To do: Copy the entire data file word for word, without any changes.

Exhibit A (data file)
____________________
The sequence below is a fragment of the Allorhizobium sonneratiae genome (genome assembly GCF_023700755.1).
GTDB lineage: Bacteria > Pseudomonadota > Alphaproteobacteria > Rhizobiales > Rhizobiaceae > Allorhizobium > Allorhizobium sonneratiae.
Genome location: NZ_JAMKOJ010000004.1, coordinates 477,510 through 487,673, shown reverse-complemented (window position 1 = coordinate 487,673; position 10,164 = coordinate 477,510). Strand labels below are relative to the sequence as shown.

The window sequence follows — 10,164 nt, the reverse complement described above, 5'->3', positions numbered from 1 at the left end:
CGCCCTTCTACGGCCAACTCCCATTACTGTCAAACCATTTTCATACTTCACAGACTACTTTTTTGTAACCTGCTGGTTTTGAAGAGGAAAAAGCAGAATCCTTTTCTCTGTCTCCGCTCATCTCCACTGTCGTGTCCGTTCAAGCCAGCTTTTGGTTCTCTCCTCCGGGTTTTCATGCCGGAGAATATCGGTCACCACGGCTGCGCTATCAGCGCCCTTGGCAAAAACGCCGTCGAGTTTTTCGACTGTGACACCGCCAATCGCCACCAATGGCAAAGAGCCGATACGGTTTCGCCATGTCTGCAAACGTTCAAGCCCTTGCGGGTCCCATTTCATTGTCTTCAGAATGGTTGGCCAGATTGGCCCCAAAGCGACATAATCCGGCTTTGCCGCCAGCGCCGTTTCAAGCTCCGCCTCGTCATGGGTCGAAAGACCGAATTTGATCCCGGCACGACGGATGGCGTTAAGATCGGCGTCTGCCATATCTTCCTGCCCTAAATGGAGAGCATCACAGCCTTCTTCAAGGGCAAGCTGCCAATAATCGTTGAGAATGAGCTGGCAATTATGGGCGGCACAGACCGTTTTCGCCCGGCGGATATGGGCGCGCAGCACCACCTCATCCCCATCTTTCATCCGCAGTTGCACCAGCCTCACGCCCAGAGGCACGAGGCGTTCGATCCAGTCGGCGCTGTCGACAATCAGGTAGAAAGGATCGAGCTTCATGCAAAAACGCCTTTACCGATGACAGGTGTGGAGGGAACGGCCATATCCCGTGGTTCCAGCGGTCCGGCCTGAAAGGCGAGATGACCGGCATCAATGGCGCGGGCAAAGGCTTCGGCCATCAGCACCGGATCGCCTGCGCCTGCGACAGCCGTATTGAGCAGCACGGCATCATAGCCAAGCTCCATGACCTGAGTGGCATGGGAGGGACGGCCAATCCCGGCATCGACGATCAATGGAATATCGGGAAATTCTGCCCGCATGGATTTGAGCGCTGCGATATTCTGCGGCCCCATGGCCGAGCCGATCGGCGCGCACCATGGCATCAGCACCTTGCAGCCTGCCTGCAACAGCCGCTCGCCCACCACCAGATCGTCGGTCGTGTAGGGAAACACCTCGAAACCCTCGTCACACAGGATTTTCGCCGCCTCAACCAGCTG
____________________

The sequence below is a fragment of the Allorhizobium sonneratiae genome (genome assembly GCF_023700755.1).
GTDB lineage: Bacteria > Pseudomonadota > Alphaproteobacteria > Rhizobiales > Rhizobiaceae > Allorhizobium > Allorhizobium sonneratiae.
Genome location: NZ_JAMKOJ010000004.1, coordinates 477,510 through 487,673, shown reverse-complemented (window position 1 = coordinate 487,673; position 10,164 = coordinate 477,510). Strand labels below are relative to the sequence as shown.

The window sequence follows — 10,164 nt, the reverse complement described above, 5'->3', positions numbered from 1 at the left end:
CGCCCTTCTACGGCCAACTCCCATTACTGTCAAACCATTTTCATACTTCACAGACTACTTTTTTGTAACCTGCTGGTTTTGAAGAGGAAAAAGCAGAATCCTTTTCTCTGTCTCCGCTCATCTCCACTGTCGTGTCCGTTCAAGCCAGCTTTTGGTTCTCTCCTCCGGGTTTTCATGCCGGAGAATATCGGTCACCACGGCTGCGCTATCAGCGCCCTTGGCAAAAACGCCGTCGAGTTTTTCGACTGTGACACCGCCAATCGCCACCAATGGCAAAGAGCCGATACGGTTTCGCCATGTCTGCAAACGTTCAAGCCCTTGCGGGTCCCATTTCATTGTCTTCAGAATGGTTGGCCAGATTGGCCCCAAAGCGACATAATCCGGCTTTGCCGCCAGCGCCGTTTCAAGCTCCGCCTCGTCATGGGTCGAAAGACCGAATTTGATCCCGGCACGACGGATGGCGTTAAGATCGGCGTCTGCCATATCTTCCTGCCCTAAATGGAGAGCATCACAGCCTTCTTCAAGGGCAAGCTGCCAATAATCGTTGAGAATGAGCTGGCAATTATGGGCGGCACAGACCGTTTTCGCCCGGCGGATATGGGCGCGCAGCACCACCTCATCCCCATCTTTCATCCGCAGTTGCACCAGCCTCACGCCCAGAGGCACGAGGCGTTCGATCCAGTCGGCGCTGTCGACAATCAGGTAGAAAGGATCGAGCTTCATGCAAAAACGCCTTTACCGATGACAGGTGTGGAGGGAACGGCCATATCCCGTGGTTCCAGCGGTCCGGCCTGAAAGGCGAGATGACCGGCATCAATGGCGCGGGCAAAGGCTTCGGCCATCAGCACCGGATCGCCTGCGCCTGCGACAGCCGTATTGAGCAGCACGGCATCATAGCCAAGCTCCATGACCTGAGTGGCATGGGAGGGACGGCCAATCCCGGCATCGACGATCAATGGAATATCGGGAAATTCTGCCCGCATGGATTTGAGCGCTGCGATATTCTGCGGCCCCATGGCCGAGCCGATCGGCGCGCACCATGGCATCAGCACCTTGCAGCCTGCCTGCAACAGCCGCTCGCCCACCACCAGATCGTCGGTCGTGTAGGGAAACACCTCGAAACCCTCGTCACACAGGATTTTCGCCGCCTCAACCAGCTG